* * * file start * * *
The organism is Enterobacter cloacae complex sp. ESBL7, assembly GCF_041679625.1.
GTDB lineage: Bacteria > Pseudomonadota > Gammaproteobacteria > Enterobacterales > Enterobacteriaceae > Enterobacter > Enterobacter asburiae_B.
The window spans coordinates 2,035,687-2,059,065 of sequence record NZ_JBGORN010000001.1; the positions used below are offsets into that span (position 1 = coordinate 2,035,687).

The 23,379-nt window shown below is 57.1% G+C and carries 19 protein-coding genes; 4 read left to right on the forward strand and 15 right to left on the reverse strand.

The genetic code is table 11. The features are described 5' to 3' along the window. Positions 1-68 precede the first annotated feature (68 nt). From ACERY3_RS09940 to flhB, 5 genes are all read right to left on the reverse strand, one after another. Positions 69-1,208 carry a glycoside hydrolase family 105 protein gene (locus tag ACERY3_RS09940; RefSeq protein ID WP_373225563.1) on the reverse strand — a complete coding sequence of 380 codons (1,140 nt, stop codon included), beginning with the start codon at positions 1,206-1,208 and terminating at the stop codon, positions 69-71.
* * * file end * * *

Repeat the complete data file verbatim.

The organism is Enterobacter cloacae complex sp. ESBL7, assembly GCF_041679625.1.
GTDB lineage: Bacteria > Pseudomonadota > Gammaproteobacteria > Enterobacterales > Enterobacteriaceae > Enterobacter > Enterobacter asburiae_B.
The window spans coordinates 2,035,687-2,059,065 of sequence record NZ_JBGORN010000001.1; the positions used below are offsets into that span (position 1 = coordinate 2,035,687).

The 23,379-nt window shown below is 57.1% G+C and carries 19 protein-coding genes; 4 read left to right on the forward strand and 15 right to left on the reverse strand.

The genetic code is table 11. The features are described 5' to 3' along the window. Positions 1-68 precede the first annotated feature (68 nt). From ACERY3_RS09940 to flhB, 5 genes are all read right to left on the reverse strand, one after another. Positions 69-1,208 carry a glycoside hydrolase family 105 protein gene (locus tag ACERY3_RS09940; RefSeq protein ID WP_373225563.1) on the reverse strand — a complete coding sequence of 380 codons (1,140 nt, stop codon included), beginning with the start codon at positions 1,206-1,208 and terminating at the stop codon, positions 69-71.